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And the moon said to me, “My darling daughter, you do not have to be whole in order to shine.” (Nichole McElhaney)

A dream. I’m lost in an unidentified city. The car, a nondescript beige, is parked somewhere. Peculiar since the dream didn’t include a sequence where I got out of the vehicle, much less abandoned it.

Via the same skip-the-details transport, I’m back-at-the-ranch or wherever the other conference women are staying. And my companions interrogate me about my problem. They don’t understand how I could lose a car. Mine. Foreign maker. Foreign experience.

While they berate me and my foibles, I’m slicing watermelon. Not sure why. The slices mock bacon. The meat-appearance is unintentional as well. Although, strange, I’m the only person who notices. The primary focus is on a car left in a well-set-up town.

I am grateful to wake into my semi-dark, semi-light, far more predictable, real-life room. The space is small and will never be chosen for a magazine cover. Yet it offers shelter. A home. My husband reaches toward me in his sleep. Neither one of us is perfect. We don’t need to be more than who we are. We do not need to be whole to discover goodness and light. Then share what we find.

Good morning…

Good afternoon…

Good evening.

May the good win in both full sparkle and murky shadow.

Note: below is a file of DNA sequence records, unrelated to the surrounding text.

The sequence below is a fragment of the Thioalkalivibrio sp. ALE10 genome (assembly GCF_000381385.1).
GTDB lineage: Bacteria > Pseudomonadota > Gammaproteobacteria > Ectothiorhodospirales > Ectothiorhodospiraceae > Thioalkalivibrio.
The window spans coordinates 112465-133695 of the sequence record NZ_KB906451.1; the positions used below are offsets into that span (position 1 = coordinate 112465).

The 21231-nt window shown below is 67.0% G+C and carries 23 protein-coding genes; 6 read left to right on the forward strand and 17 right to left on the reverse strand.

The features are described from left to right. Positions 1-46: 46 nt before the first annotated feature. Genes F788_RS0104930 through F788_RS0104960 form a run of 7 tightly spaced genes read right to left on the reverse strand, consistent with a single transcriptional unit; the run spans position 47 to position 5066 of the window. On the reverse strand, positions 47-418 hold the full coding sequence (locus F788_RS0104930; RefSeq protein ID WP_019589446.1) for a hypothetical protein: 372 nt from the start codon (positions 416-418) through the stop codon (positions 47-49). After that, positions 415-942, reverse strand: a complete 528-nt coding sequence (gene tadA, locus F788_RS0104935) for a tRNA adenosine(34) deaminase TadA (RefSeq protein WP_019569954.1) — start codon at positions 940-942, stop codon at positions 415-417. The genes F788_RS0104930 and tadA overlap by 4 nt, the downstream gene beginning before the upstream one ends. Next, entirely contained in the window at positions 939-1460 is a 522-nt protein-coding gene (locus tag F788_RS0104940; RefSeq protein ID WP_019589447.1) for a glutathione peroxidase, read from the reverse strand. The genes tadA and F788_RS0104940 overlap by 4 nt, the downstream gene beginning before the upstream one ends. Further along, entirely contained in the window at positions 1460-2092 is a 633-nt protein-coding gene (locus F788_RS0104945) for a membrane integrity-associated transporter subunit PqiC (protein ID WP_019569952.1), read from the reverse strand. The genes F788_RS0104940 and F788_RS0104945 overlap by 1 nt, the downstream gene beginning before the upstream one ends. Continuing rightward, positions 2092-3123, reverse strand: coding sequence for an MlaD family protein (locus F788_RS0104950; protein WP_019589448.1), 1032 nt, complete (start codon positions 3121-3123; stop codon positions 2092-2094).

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It’s in those quiet little towns, at the edge of the world, that you will find the salt of the earth people who make you feel right at home. (Aaron Lauritsen, 100 Days Drive: The Great North American Road)

She hands me a five-dollar bill and I can’t think of any reason to refuse. The giver’s name isn’t necessary. She lives among the many who have more health-need expenses than income. “For Jay’s birthday present.”

I’ll think of some way to get the money back to her. In another form maybe. Although I need to admit the cash-concern is my problem, not hers. She gives because she is my friend. The salt-of-the-earth kind of acquaintance. The Matthew 5:13 variety. The kind who is entertained with a cup of coffee and background oldies music. And asks no more. “I’ll be your friend forever,” she says. I believe it.

Later that afternoon I glance around the neighborhood. The gentle couple next door. He cuts our grass and trims the edges. Both husband and wife watch our house when we aren’t home. Another couple, their friendly house on the corner—these two young persons have saved us more than they know.

Our little town. Inside a hostile world. Government crime and greed remain. I continue to work toward a better world for all. Yet, I’m not sure I would have the energy without companions who care on an everyday level. Thanks. May karma, the good kind, embrace you.

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The simple things are also the most extraordinary things, and only the wise can see them. (Paulo Coelho, The Alchemist.)

Ella and I play trick-or-treat any time of the year. Our version transcends reality. The costume takes over the wearer. A skeleton drinks apple juice and it passes from bone to bone to the front porch.